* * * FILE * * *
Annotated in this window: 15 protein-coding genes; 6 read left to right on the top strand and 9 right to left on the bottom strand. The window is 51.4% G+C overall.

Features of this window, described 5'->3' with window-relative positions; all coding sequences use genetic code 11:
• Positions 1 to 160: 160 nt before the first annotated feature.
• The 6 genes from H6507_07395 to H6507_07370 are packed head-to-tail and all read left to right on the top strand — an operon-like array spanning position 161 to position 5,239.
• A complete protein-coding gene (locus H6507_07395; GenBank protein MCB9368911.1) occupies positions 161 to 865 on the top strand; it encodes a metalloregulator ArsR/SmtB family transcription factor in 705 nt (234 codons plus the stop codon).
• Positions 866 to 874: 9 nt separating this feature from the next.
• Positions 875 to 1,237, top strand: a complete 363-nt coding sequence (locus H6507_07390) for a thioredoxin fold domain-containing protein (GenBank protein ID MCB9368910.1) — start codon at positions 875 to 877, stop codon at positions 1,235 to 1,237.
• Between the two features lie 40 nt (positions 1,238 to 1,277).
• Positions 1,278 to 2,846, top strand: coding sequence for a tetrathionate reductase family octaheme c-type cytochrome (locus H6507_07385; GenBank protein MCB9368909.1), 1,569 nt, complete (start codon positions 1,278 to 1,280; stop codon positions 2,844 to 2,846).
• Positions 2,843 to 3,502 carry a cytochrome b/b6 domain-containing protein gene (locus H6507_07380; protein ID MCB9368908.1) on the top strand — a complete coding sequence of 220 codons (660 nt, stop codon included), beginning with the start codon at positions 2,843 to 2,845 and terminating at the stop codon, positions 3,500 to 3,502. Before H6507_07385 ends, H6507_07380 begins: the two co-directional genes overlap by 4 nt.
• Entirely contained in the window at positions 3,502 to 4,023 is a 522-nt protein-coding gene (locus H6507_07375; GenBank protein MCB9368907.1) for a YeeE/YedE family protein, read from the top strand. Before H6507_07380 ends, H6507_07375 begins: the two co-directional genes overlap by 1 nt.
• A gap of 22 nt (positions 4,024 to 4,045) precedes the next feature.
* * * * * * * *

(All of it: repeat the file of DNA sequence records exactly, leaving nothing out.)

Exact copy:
Annotated in this window: 15 protein-coding genes; 6 read left to right on the top strand and 9 right to left on the bottom strand. The window is 51.4% G+C overall.

Features of this window, described 5'->3' with window-relative positions; all coding sequences use genetic code 11:
• Positions 1 to 160: 160 nt before the first annotated feature.
• The 6 genes from H6507_07395 to H6507_07370 are packed head-to-tail and all read left to right on the top strand — an operon-like array spanning position 161 to position 5,239.
• A complete protein-coding gene (locus H6507_07395; GenBank protein MCB9368911.1) occupies positions 161 to 865 on the top strand; it encodes a metalloregulator ArsR/SmtB family transcription factor in 705 nt (234 codons plus the stop codon).
• Positions 866 to 874: 9 nt separating this feature from the next.
• Positions 875 to 1,237, top strand: a complete 363-nt coding sequence (locus H6507_07390) for a thioredoxin fold domain-containing protein (GenBank protein ID MCB9368910.1) — start codon at positions 875 to 877, stop codon at positions 1,235 to 1,237.
• Between the two features lie 40 nt (positions 1,238 to 1,277).
• Positions 1,278 to 2,846, top strand: coding sequence for a tetrathionate reductase family octaheme c-type cytochrome (locus H6507_07385; GenBank protein MCB9368909.1), 1,569 nt, complete (start codon positions 1,278 to 1,280; stop codon positions 2,844 to 2,846).
• Positions 2,843 to 3,502 carry a cytochrome b/b6 domain-containing protein gene (locus H6507_07380; protein ID MCB9368908.1) on the top strand — a complete coding sequence of 220 codons (660 nt, stop codon included), beginning with the start codon at positions 2,843 to 2,845 and terminating at the stop codon, positions 3,500 to 3,502. Before H6507_07385 ends, H6507_07380 begins: the two co-directional genes overlap by 4 nt.
• Entirely contained in the window at positions 3,502 to 4,023 is a 522-nt protein-coding gene (locus H6507_07375; GenBank protein MCB9368907.1) for a YeeE/YedE family protein, read from the top strand. Before H6507_07380 ends, H6507_07375 begins: the two co-directional genes overlap by 1 nt.
• A gap of 22 nt (positions 4,024 to 4,045) precedes the next feature.